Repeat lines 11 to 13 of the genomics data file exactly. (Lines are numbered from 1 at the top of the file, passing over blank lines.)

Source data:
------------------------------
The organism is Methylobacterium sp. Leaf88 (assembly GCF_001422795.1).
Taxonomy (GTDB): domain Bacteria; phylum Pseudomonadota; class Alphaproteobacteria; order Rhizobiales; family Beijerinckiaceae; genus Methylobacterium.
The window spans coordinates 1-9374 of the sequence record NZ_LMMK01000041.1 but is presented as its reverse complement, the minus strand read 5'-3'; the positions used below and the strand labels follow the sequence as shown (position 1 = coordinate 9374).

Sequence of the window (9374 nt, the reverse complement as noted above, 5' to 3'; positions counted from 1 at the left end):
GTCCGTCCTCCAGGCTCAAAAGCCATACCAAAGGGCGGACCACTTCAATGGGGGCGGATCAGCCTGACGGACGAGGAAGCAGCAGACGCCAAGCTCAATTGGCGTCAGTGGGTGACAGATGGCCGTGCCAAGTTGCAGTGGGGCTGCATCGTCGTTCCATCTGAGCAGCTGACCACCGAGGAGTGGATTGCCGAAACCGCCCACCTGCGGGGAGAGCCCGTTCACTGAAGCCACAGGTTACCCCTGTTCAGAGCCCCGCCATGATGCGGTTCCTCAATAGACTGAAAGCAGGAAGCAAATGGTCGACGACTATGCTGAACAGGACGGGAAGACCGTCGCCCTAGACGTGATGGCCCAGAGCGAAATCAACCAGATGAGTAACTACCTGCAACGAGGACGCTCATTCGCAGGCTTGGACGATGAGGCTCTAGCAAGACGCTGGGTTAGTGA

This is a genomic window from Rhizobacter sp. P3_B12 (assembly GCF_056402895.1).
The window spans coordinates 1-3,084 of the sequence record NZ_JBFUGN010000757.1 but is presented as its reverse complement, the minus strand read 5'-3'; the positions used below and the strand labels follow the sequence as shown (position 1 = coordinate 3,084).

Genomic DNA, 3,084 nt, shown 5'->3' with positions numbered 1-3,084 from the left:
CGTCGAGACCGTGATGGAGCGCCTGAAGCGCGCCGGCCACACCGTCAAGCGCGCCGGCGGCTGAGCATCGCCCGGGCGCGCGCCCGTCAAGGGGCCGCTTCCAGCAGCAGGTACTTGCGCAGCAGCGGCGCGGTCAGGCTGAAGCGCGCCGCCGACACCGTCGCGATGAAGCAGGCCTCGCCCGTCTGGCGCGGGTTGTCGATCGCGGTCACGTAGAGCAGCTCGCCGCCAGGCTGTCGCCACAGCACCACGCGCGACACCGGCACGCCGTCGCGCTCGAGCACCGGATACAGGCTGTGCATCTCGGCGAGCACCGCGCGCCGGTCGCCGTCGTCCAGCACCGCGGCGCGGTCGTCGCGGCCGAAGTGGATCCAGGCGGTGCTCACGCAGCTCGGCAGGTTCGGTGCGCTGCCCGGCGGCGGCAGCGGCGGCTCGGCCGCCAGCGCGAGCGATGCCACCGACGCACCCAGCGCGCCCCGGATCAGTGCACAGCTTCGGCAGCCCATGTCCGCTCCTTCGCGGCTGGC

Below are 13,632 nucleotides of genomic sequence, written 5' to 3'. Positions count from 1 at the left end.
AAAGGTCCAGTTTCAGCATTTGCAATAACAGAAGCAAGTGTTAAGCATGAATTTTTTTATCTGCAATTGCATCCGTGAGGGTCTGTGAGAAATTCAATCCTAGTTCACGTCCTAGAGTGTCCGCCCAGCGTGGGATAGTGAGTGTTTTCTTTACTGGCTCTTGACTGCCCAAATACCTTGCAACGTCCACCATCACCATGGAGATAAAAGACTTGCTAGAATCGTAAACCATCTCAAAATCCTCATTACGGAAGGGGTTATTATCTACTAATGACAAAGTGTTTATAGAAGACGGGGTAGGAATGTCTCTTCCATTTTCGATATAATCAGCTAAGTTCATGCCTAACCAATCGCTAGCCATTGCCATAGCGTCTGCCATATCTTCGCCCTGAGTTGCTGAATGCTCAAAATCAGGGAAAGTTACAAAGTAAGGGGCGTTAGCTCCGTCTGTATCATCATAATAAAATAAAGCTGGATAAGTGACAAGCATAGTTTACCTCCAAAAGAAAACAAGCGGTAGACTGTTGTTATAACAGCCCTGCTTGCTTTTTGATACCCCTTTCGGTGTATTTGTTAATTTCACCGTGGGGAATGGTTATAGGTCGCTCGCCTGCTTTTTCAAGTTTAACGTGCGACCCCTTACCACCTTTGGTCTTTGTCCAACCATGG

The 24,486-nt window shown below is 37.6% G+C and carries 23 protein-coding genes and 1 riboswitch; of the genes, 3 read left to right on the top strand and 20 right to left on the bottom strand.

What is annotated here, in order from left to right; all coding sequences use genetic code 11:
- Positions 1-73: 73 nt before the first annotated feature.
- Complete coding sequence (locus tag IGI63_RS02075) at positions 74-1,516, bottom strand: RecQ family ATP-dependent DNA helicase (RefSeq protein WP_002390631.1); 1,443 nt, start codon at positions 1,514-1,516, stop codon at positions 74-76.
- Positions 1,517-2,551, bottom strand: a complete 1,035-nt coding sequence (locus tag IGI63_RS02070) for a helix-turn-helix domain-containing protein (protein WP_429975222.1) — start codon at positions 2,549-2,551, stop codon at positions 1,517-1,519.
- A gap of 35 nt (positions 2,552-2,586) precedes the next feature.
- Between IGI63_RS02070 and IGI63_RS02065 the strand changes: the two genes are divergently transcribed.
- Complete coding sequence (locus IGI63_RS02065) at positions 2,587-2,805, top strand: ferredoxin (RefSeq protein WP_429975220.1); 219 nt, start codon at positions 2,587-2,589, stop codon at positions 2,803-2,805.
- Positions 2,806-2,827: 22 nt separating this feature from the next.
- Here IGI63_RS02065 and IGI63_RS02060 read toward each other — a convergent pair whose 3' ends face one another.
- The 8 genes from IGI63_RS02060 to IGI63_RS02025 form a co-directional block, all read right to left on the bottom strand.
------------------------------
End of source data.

AAAGGTCCAGTTTCAGCATTTGCAATAACAGAAGCAAGTGTTAAGCATGAATTTTTTTATCTGCAATTGCATCCGTGAGGGTCTGTGAGAAATTCAATCCTAGTTCACGTCCTAGAGTGTCCGCCCAGCGTGGGATAGTGAGTGTTTTCTTTACTGGCTCTTGACTGCCCAAATACCTTGCAACGTCCACCATCACCATGGAGATAAAAGACTTGCTAGAATCGTAAACCATCTCAAAATCCTCATTACGGAAGGGGTTATTATCTACTAATGACAAAGTGTTTATAGAAGACGGGGTAGGAATGTCTCTTCCATTTTCGATATAATCAGCTAAGTTCATGCCTAACCAATCGCTAGCCATTGCCATAGCGTCTGCCATATCTTCGCCCTGAGTTGCTGAATGCTCAAAATCAGGGAAAGTTACAAAGTAAGGGGCGTTAGCTCCGTCTGTATCATCATAATAAAATAAAGCTGGATAAGTGACAAGCATAGTTTACCTCCAAAAGAAAACAAGCGGTAGACTGTTGTTATAACAGCCCTGCTTGCTTTTTGATACCCCTTTCGGTGTATTTGTTAATTTCACCGTGGGGAATGGTTATAGGTCGCTCGCCTGCTTTTTCAAGTTTAACGTGCGACCCCTTACCACCTTTGGTCTTTGTCCAACCATGG

The 24,486-nt window shown below is 37.6% G+C and carries 23 protein-coding genes and 1 riboswitch; of the genes, 3 read left to right on the top strand and 20 right to left on the bottom strand.

What is annotated here, in order from left to right; all coding sequences use genetic code 11: